[On-Line] YouTube's Symphony Orchestra [音楽時評]
それが，最近，サイモン・ラトル，ベルリン・フィルが On-Line 有料で定期演奏を音と映像で放映を始めた矢先，今度は同じOn-Line放映を目的とした YouTube's Stymphony Orchestra が結成され，世界30ヶ国から１７歳～５５歳にわたる９０人の楽団員を公募して，来月カーネギーホールで最初の演奏会をやることになっています．楽員の選抜には，the London and San Francisco symphonies のプロが当たったそうですし，音楽監督予定者で１９９５年までLondon Symphony，現在San Francisco Symphony の音楽監督，world-renowned conductor, pianist and composer Michael Tilson Thomas も関与したと思われます．
イギリスのBBC放送が，ロンドンの大学院生から一気にカーネギーホール公演のチャンスを得たティンパニー奏者 Owain Williams を取り上げて，この YouTube's Symphony Orchestra の将来像の一端を示していますので，ここにご紹介しておきたいと思います．特に，中央部で クオーテーションに囲まれた， ”I think anything that can get new audiences for classical music is always fantastic, though I don't ever think it should be watered down. ” は，まことに注目に値するコメントだと信じます．
From music college to Carnegie Hall
Owain Williams is a post-graduate student at London's Royal College of Music
London-based percussionist Owain Williams has been chosen for YouTube's Stymphony Orchestra.
The 23-year-old timpani student at the Royal College of Music will join 90 musicians from 30 countries to play at the prestigious Carnegie Hall, in New York, next month.
The selected musicians, ranging in age from 17 to 55, were chosen from 3,000 audition videos submitted by amateur and professionals to YouTube.
Musicians from professional orchestras, including the London and San Francisco symphonies, then picked 200 finalists. The final winners were selected by voters on YouTube.
For Mr Williams, his YouTube triumph has brought his dream of playing in a world-class orchestra a little closer.
"I heard about the competition through word of mouth. I had to upload a video of myself playing a set piece that they're going to play in Carnegie Hall and a list of excerpts to play through.
"There was a public vote, after whittling down some of the contestants through a checklist, then they chose me!"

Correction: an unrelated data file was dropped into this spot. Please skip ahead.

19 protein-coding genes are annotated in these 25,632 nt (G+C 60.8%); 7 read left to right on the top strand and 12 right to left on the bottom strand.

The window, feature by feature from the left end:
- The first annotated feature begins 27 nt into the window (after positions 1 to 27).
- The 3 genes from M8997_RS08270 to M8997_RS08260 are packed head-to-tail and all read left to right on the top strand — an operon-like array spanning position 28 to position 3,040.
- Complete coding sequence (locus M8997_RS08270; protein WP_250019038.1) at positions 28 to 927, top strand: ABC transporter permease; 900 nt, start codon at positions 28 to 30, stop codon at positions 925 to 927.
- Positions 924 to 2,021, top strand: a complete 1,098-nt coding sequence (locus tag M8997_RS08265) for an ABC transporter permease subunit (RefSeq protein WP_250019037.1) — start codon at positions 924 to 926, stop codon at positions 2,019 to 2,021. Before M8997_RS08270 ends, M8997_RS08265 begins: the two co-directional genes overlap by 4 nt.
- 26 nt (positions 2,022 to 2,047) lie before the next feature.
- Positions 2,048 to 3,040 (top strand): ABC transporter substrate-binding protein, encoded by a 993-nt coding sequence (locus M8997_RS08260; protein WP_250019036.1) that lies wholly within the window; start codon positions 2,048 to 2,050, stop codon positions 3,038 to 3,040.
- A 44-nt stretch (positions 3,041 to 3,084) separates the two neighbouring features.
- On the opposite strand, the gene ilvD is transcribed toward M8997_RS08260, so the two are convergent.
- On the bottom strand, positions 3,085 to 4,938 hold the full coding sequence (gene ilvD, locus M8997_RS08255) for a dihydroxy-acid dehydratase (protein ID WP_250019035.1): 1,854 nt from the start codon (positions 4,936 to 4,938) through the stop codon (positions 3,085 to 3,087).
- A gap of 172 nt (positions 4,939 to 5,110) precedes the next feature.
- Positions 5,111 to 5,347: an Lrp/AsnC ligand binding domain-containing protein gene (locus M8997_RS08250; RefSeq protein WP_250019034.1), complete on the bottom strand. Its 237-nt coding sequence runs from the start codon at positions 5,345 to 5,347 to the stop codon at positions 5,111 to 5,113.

Despite being just 23, and very firmly part of the internet generation, it was the first time Mr Williams had uploaded anything to the video-sharing website.
"I'm a classical musician, I have to audition for things, but to do it online was a strange experience. It was exciting nonetheless," he says.
"I had a mate hold the video camera for me, and, in fact, if you watch the video, you'll see a rather bored colleague of mine playing with my phone and conducting in the background."
He admits taking "12 takes" to nail the timpani parts in Beethoven's 9th symphony for his entry.
"Beethoven Nine is one of my favourite pieces to start with, but I think the timpani parts in Beethoven's music are the real cornerstone of timpani repertoire," he explains.
"There is so much to do, it shows so much musicality and so much technique. Obviously there is no pedalling, you don't have to change any notes as you play, but there is an incredible amount to do and an incredible amount of phrasing.
"I also feel that you can keep coming back to the Beethoven symphonies, there is always something more to learn with them, so it shows how I play at that particular time.
"I'm sure I will play it very differently in a year, or five years, or whatever, but I think it shows off what I do very well."
Mr Williams admits he staged a very modern campaign to secure his place in the classical orchestra.
"I got all of my friends to vote, I have a Facebook account so I sent a message out on that, I sent a text to everyone I know and I got my parents to badger people they knew too.
"I also e-mailed everyone at the Royal College of Music asking them very nicely to vote for me too."
While Mr Williams is "over the moon" at the prospect of playing at Carnegie Hall, it is working with world-renowned conductor, pianist and composer Michael Tilson Thomas that excites him the most.
And the chance of working with musicians from as far afield as Austria and the Ukraine is one he also relishes.
"The opportunity to work with Michal Tilson Thomas is a fantastic opportunity and I'm hoping to learn a lot from him.
"Also working with musicians from around the world, you pick up different ways of playing things, different ways of phrasing which is very exciting."
But while the orchestra's selection was an unusual one, things will take a more traditional turn before the final performance in New York.
In just over six weeks they begin three days of rehearsals for the concert on 15 April, which will also later be broadcast on YouTube.
Mr Williams hopes it will open up classical music to a wider - and younger - audience.
"I think anything that can get new audiences for classical music is always fantastic, though I don't ever think it should be watered down.
"It is what it is and it's great at what it is. It is always important to introduce new people to that and I think this is a fantastic way of doing that."